How did you decide to expand into ready-to-wear?

I started in bridal because I was bride myself, and I wanted to be in the bride's life on the most special day of her life. Then I realized, why stop there? Why not be there in her life throughout all her special needs and just be part of her life? At that point, I was also burnt out from working with white and ivory, so this was just a natural progression to start with ready-to-wear. First, I did an eveningwear collection right after bridal; I started doing gowns in color, and in 2003, it became our ready-to-wear collection. I started doing separates; I wanted to start dressing my women earlier in the day. It was an organic unveiling of following her through the rest of her life, not just stopping at the wedding.

How do you decide which categories to expand into?

Everything I expand into has to make sense with where we are as a brand and following the stages in my customer's life. We started with bridal, and then we did the eveningwear, and then it became our ready-to-wear collection; then I launched shoes, because I wanted to dress her from head to toe. After you get married, the next thing you do is you start your home, so what does that look like? That's the lifestyle component. Then, after you start your home, what do you do next? You start a family. That was the reason I collaborated with Pottery Barn Kids, to show my vision of what that room looked like, when you walk home with that fresh, new addition to your house. 

I started the jewelry collection because there's no wedding without the ring. All these extensions, the stationary and so on and so forth, everything is really following her in the stages of her life. My focus moving forward is to open more retail stores. I see that in my own retail stores; you truly get to be in the entire world and vision of my brand, and that's how I would like it moving forward. Expanding internationally is also something I would like to do.

How did you build your celebrity clientele?

The funny thing is that my husband and I started this business from scratch. I didn't have a lot of experience, and he didn't either because he had just graduated from USC with his MBA, so we didn't know what we were getting ourselves into with the fashion world. We really focused on making sure the product was right and building a foundation of business, because it was really hard in commerce. The celebrity thing came by accident. We did not have a PR strategy; we didn't have any stuff in place. We started getting phone calls from celebrity stylists, managers, all that saying, "So-and-so would love to wear this dress to the Golden Globes." At first, you are like, "Oh, okay." We were really naive about it, and we gave them the dress that they wanted, and that's how it started. It was very organic, how it all started. In the very beginning, it was them picking up the phone and calling us saying, "We saw this dress, can we borrow it?" or if they saw a dress in white, asking me to make it in black.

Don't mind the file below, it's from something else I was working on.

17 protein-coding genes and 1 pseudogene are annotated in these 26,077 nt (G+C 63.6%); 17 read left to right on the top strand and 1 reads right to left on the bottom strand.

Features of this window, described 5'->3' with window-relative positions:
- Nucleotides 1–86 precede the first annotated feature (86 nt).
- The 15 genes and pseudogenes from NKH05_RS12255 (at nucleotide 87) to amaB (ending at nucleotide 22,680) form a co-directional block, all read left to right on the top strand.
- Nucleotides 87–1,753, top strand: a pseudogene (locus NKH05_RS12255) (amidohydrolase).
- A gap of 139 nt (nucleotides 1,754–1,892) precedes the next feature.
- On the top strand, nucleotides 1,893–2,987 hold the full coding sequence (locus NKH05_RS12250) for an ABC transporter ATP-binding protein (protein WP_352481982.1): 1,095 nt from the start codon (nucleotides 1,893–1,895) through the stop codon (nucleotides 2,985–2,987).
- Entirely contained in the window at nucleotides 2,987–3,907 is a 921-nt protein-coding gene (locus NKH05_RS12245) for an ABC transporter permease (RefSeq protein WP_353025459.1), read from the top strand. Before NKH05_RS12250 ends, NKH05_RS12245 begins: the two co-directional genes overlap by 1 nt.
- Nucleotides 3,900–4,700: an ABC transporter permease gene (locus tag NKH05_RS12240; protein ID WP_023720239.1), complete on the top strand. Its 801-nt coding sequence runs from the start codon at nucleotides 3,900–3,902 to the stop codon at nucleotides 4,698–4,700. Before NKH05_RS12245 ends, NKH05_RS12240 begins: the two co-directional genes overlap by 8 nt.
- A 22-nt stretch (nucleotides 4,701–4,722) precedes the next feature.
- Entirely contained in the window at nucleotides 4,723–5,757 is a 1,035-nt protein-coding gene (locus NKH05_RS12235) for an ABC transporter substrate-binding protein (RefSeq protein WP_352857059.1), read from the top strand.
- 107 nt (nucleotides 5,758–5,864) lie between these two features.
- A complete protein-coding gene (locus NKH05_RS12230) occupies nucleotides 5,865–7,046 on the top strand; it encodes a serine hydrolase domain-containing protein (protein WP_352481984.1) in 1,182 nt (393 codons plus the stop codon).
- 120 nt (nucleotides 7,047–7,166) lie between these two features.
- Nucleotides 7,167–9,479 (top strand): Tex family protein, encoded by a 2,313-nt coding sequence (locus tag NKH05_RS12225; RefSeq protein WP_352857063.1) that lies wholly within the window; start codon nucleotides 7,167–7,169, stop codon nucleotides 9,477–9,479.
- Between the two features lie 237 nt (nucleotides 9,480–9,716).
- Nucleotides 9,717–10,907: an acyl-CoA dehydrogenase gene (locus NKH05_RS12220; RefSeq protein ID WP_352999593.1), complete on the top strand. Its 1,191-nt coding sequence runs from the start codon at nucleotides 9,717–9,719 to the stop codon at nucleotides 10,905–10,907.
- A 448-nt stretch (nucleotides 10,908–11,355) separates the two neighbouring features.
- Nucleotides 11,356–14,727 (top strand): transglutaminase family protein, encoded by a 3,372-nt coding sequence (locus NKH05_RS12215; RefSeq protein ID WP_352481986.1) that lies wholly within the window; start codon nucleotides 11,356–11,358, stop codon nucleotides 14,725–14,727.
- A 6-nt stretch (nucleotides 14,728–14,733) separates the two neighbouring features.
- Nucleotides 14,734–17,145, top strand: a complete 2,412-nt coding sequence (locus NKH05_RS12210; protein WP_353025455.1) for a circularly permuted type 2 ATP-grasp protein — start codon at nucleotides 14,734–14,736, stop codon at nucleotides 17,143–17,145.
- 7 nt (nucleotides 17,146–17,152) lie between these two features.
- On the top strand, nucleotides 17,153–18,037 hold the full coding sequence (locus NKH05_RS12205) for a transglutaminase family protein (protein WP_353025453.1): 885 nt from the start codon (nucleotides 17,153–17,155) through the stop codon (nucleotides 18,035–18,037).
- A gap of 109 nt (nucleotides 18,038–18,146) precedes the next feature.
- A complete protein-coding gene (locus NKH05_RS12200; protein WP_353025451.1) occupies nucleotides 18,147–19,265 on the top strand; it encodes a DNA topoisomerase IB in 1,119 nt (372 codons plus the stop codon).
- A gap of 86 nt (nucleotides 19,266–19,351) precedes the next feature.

In 2001, we opened our first retail store here in Beverly Hills, and being that we were in Beverly Hills, it was a very visible store. Celebrities were driven to the brand because of that exposure; all of that combined, the following started very early on. Then I realized the power of celebrities as we were building our brand. We did not advertise, so really the celebrities wearing my dresses really helped build the brand and helped the public be able say the name right; to hear them say it, it was a great thing. Now, fast forward 15 years later, we have a VIP position that really manages that. 

Why did you decide to move your show to Paris?

After showing in New York City now for 15 years during fashion week and bridal week, we decided as a company that it was time for us to focus on our international clientele, to speak to the world and bring our brand to the forefront of fashion, which is in Paris. I am from a French background as well, and I've always been inspired by Paris. I've been going there since I was a child; I'd say I go four times a year. I just felt it was an exciting new chapter for me creatively.